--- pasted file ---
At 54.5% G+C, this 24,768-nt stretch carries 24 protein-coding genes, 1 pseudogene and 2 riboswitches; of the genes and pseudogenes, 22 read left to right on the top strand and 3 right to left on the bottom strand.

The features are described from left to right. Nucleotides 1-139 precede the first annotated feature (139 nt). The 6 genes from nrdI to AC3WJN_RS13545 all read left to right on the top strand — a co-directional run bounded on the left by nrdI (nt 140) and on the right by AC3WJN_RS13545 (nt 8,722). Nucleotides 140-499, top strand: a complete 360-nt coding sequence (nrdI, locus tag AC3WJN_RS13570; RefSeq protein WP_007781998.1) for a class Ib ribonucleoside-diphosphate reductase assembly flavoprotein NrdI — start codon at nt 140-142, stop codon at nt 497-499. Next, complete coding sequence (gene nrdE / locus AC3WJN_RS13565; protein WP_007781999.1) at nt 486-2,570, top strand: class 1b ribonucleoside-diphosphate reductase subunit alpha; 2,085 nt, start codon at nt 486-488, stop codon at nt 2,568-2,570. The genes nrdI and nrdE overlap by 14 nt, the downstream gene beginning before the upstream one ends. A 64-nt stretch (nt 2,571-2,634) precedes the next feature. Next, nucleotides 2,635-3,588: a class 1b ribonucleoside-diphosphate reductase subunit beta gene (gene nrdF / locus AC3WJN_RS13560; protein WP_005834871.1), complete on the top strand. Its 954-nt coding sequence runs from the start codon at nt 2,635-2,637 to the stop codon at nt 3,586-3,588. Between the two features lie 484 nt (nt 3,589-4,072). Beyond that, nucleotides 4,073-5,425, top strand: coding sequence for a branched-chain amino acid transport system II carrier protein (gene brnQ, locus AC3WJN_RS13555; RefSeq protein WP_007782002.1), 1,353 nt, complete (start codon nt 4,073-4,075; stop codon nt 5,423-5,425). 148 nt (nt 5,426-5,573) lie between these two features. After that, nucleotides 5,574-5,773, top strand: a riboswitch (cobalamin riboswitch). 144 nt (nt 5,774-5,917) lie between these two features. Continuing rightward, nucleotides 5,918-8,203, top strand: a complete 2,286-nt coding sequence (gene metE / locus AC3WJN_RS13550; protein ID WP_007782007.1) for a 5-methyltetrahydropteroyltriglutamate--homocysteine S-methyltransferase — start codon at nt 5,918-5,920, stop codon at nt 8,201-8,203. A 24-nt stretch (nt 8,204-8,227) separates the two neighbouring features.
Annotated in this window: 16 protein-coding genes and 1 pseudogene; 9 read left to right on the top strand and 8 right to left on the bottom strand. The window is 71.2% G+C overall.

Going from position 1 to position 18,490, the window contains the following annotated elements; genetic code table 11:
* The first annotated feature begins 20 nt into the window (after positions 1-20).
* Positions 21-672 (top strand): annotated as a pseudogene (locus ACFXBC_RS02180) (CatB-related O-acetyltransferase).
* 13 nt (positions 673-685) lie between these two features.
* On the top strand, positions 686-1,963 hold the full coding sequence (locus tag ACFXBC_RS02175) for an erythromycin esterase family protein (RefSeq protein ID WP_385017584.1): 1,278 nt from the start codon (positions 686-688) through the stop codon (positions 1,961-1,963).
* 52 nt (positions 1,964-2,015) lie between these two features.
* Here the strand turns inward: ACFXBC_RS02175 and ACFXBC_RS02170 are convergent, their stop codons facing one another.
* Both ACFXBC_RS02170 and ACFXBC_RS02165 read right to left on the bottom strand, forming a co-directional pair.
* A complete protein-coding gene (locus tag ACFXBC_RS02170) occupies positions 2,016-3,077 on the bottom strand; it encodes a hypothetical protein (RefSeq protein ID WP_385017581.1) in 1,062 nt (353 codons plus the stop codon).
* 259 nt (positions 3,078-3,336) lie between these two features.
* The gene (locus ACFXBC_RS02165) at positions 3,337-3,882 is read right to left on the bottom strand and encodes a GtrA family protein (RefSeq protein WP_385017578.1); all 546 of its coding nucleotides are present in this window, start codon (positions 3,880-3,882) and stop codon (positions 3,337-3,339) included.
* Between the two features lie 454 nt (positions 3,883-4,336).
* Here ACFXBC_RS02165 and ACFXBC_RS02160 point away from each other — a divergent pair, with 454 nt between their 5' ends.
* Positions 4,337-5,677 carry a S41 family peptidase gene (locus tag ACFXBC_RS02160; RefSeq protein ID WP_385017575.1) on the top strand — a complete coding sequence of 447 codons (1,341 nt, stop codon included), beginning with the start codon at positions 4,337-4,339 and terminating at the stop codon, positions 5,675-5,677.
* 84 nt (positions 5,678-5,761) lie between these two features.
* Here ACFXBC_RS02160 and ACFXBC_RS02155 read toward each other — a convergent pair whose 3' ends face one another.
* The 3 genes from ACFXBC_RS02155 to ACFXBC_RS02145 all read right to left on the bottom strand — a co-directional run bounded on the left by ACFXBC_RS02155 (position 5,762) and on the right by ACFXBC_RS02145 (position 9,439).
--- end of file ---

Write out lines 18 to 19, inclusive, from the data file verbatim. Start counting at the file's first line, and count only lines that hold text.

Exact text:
* 84 nt (positions 5,678-5,761) lie between these two features.
* Here ACFXBC_RS02160 and ACFXBC_RS02155 read toward each other — a convergent pair whose 3' ends face one another.